I'll share the links here, just in case your characters are being as difficult as mine are. Add to them in the comments - along with suggestions for 3rd person writing!

An intro to POV - and a good reminder that everything takes practice. Another one from our friend Heather

Nathan Bransford on 1st vs. 3rd

Janice Hardy knows all - a great list of her blog posts on POV

Thoughts on "Deep POV" - the post is by a romance author, but makes some interesting points no matter the genre

Middle grade advice from D&G - not necessarily POV, but worth reading

So, all in all, not many links. Most explained what POV was, but no tips on writing it. Guess I just have to, you know write it. haha Thanks for visiting and listening!


Become a Plotter

The reason pantsing a novel is so appealing (perhaps, if you are like me) is you think you can get away with minimum (thinking) effort.  In reality, you will end up spending triple the amount of energy later on, once you hit the horrid MIDPOINT and get stumped. (Hello, Writer's Block.)  It's harder to let yourself go at that point, to let your imagination take over, when you've already spent time and words on the first half of the book.  You're invested.  You don't want to feel you've wasted any of it.  This stress does not help you to let your right brain take over and be creative.  You sit there with your left brain controlling the pen.  Logic and organization will hinder your characters' options.

Spend time, any amount of time (minutes, hours, days, weeks) ahead of time (before starting Draft One), when the idea is still forming, brainstorming and letting your imagination go wild with the images and gut emotions the story holds for you.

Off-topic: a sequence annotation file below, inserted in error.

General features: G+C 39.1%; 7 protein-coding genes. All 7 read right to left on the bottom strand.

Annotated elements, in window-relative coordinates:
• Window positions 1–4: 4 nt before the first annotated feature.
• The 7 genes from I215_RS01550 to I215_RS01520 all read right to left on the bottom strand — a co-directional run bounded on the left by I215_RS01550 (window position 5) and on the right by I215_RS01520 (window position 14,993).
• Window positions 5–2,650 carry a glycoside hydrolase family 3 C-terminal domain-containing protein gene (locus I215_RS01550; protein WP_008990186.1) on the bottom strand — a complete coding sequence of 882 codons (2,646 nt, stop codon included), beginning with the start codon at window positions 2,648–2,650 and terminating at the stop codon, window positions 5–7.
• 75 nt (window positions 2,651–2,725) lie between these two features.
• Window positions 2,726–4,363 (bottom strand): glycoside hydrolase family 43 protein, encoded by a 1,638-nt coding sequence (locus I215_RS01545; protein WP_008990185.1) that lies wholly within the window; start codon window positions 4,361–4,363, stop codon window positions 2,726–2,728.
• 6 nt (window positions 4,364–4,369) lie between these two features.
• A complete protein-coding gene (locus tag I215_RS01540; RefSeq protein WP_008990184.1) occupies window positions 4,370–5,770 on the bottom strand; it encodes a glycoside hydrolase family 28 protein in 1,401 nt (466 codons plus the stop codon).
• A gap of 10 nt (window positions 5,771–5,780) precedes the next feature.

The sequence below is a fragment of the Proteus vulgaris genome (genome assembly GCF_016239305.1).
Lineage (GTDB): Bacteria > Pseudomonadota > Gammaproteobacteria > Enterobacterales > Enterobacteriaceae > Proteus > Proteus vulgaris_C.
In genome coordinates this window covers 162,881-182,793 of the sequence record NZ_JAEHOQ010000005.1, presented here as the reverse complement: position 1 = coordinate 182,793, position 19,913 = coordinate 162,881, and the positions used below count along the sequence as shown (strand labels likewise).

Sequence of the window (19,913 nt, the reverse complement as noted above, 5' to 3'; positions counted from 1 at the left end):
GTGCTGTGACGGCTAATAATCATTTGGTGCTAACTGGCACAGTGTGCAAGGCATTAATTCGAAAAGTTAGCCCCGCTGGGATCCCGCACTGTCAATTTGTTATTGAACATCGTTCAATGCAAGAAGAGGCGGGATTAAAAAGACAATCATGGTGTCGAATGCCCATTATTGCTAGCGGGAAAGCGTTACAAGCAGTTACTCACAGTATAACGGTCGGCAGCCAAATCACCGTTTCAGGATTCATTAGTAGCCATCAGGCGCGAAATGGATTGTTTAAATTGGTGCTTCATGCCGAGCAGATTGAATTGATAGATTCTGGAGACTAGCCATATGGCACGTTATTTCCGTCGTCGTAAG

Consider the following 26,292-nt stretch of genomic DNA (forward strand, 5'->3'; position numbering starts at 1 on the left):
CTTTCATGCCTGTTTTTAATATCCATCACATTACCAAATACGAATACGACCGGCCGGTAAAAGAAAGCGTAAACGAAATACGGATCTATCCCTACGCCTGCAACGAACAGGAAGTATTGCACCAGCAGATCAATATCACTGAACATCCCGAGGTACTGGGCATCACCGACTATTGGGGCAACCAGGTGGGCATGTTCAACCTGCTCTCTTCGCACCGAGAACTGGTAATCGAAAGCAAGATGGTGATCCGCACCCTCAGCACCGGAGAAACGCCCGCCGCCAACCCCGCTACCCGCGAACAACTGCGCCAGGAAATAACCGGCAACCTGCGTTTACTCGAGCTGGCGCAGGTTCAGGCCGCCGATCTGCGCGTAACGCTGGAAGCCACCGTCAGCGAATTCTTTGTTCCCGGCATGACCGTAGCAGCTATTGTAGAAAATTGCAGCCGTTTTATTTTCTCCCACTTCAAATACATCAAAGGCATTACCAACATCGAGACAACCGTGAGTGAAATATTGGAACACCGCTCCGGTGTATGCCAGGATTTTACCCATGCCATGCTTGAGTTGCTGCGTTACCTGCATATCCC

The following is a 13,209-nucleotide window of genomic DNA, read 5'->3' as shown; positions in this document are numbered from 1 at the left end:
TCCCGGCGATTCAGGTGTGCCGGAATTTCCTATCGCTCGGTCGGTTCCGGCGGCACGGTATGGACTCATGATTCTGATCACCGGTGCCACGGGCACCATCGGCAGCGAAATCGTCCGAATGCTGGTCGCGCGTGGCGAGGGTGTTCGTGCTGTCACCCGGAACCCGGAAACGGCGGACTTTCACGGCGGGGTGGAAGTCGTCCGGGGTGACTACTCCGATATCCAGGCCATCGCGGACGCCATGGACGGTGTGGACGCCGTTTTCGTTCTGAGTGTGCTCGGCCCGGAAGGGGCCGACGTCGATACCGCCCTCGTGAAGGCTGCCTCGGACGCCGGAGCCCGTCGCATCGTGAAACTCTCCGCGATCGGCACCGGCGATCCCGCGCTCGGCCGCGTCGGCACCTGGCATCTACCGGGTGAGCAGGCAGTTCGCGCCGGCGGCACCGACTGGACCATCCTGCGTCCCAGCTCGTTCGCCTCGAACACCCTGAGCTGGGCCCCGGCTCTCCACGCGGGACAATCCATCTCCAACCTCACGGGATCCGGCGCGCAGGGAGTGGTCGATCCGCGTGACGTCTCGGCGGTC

The problem I always had with plotting was that my story wasn't tangible.  It was just something indescrible inside my mind. Deep, deep inside my mind.  I could feel the characters, feel where I wanted the story to take them, but words couldn't necessarily describe the journey I knew would unfold once I started writing.  The trouble was, I didn't know enough about a well-structured plot to feel my way through one.

I do believe pansting a novel will work once I've written at least half a dozen manuscripts.  Once I've learned even more about plotting, even more about character arcs--one of the most important parts of plotting.

In starting this 90 Day Novel thingy, I've learned more about plotting than I had through raeding countless blog posts and other writing books I've picked up and perused.

The main things to consider when plotting a novel (even if you plan to pants it out the rest of the way through) are:

What is the underlying issue your character will face?  (I've learned this is NOT the problem(s) your character has and can solve throughout the course of the story.)  A dilemma can not be solved.  Your character will wrestle with it and will either come to terms with it or change their perception so that it is no longer an issue.  Many times this will come through as the theme of your novel.